Early distillations of vodka come out of the Baltic region during the 8th and 9th centuries out of native starches like potatoes, and were often heavily contaminated. This impurity wasn't significant since the mixtures were mostly used for medicinal purposes. However, as pot distillation returned to the region, vodka became purer and purer, eventually growing to be exported out of the region in the early 14th century. It wasn't until the end of the 19th century and beginning of the 20th century that vodka production was both codified and established in western Europe and the United States. Due to its neutral quality, vodka has become the leading spirit of the 21st century.


It's likely that gin first appeared during the Medieval period as a medicinal treatment and continued to be used as such for about two hundred years before it began being used in England and the English colonies as a proto-cocktail ingredient. Still medicinal in origin, people would mix an early gin and tonic with quinine - a malaria medication - as a way for soldiers and colonizers to be able to protect themselves in the malaria-infested tropical colonies. During the 18th century, gin became intimately associated with cocktail making, and continued to be drank throughout Prohibition as it was incredibly easy to distill gin from home, though perhaps not very well. Gin continues to be a popular choice for alcohol drinkers, though vodka has far surpassed its popularity with modern audiences.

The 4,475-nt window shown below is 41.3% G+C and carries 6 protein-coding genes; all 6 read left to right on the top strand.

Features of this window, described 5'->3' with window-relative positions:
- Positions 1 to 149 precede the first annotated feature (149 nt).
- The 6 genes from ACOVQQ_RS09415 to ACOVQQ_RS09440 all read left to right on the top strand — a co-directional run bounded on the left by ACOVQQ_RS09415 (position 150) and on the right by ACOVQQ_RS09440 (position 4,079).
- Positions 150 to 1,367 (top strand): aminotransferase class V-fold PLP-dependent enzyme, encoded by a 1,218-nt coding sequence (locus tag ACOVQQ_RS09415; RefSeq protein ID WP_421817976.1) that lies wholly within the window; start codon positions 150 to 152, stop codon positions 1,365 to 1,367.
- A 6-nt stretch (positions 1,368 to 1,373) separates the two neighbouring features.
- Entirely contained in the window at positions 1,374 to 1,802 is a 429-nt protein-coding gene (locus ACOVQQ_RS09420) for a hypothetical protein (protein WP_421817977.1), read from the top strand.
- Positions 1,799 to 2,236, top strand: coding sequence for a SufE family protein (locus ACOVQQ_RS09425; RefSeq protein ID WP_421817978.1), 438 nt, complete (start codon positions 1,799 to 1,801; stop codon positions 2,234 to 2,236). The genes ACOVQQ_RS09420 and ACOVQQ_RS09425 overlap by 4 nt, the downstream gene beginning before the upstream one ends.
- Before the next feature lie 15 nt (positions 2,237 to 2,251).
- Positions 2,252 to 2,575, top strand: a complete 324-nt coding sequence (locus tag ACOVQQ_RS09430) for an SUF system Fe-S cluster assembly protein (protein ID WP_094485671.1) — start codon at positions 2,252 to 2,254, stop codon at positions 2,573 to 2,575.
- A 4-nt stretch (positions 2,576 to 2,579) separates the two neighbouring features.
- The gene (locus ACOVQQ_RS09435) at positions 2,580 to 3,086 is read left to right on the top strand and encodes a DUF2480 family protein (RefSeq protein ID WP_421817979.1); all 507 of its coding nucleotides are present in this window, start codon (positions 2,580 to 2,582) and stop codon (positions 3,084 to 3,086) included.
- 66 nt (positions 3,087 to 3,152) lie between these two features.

Classic Gin and Vodka Cocktails

Considering how cocktail history is so dependent on these two individual spirits, the number of classic cocktails that you can make using them for your base is practically endless. Yet, some of these drinks stand above the rest for their longevity and love among modern markets. Here are just a small sampling of the many classic cocktails you can make using vodka and gin.

Bartender pouring martinis into chilled glasses


Classic vodka cocktails embody a wide range of flavors and depths, spanning drinks that are served both morning, noon, and night.


Classic gin cocktails have an inherently old world sensibility to them, with the drinks including both pantry staples and unusual ingredients.

  • Gin and Tonic
  • Negroni
  • Aviation
  • Tom Collins
  • Gimlet

Best Gin and Vodka Mixers